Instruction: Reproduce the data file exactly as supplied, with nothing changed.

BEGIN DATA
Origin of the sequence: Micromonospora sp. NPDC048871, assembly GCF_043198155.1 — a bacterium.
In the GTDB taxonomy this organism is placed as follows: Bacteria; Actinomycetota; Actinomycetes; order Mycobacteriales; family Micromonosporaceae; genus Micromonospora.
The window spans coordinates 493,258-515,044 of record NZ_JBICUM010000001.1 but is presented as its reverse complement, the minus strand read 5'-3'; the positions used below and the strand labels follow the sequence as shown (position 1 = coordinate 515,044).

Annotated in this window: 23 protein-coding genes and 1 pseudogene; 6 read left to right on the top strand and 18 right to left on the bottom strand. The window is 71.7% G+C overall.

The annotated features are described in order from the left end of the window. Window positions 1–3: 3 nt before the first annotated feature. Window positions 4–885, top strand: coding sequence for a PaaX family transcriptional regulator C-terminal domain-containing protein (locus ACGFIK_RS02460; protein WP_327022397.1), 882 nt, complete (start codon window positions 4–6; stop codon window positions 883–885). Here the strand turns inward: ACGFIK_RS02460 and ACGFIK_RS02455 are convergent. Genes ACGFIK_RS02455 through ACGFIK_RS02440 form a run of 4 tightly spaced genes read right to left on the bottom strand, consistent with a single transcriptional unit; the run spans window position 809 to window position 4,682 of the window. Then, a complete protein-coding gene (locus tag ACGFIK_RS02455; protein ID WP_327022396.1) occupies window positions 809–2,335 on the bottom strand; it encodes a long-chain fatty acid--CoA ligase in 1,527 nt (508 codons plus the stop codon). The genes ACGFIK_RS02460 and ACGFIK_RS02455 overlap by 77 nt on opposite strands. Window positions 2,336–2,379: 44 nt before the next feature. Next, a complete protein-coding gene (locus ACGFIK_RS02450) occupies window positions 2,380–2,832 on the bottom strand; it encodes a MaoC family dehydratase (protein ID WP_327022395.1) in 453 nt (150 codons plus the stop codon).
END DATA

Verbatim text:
Origin of the sequence: Micromonospora sp. NPDC048871, assembly GCF_043198155.1 — a bacterium.
In the GTDB taxonomy this organism is placed as follows: Bacteria; Actinomycetota; Actinomycetes; order Mycobacteriales; family Micromonosporaceae; genus Micromonospora.
The window spans coordinates 493,258-515,044 of record NZ_JBICUM010000001.1 but is presented as its reverse complement, the minus strand read 5'-3'; the positions used below and the strand labels follow the sequence as shown (position 1 = coordinate 515,044).

Annotated in this window: 23 protein-coding genes and 1 pseudogene; 6 read left to right on the top strand and 18 right to left on the bottom strand. The window is 71.7% G+C overall.

The annotated features are described in order from the left end of the window. Window positions 1–3: 3 nt before the first annotated feature. Window positions 4–885, top strand: coding sequence for a PaaX family transcriptional regulator C-terminal domain-containing protein (locus ACGFIK_RS02460; protein WP_327022397.1), 882 nt, complete (start codon window positions 4–6; stop codon window positions 883–885). Here the strand turns inward: ACGFIK_RS02460 and ACGFIK_RS02455 are convergent. Genes ACGFIK_RS02455 through ACGFIK_RS02440 form a run of 4 tightly spaced genes read right to left on the bottom strand, consistent with a single transcriptional unit; the run spans window position 809 to window position 4,682 of the window. Then, a complete protein-coding gene (locus tag ACGFIK_RS02455; protein ID WP_327022396.1) occupies window positions 809–2,335 on the bottom strand; it encodes a long-chain fatty acid--CoA ligase in 1,527 nt (508 codons plus the stop codon). The genes ACGFIK_RS02460 and ACGFIK_RS02455 overlap by 77 nt on opposite strands. Window positions 2,336–2,379: 44 nt before the next feature. Next, a complete protein-coding gene (locus ACGFIK_RS02450) occupies window positions 2,380–2,832 on the bottom strand; it encodes a MaoC family dehydratase (protein ID WP_327022395.1) in 453 nt (150 codons plus the stop codon).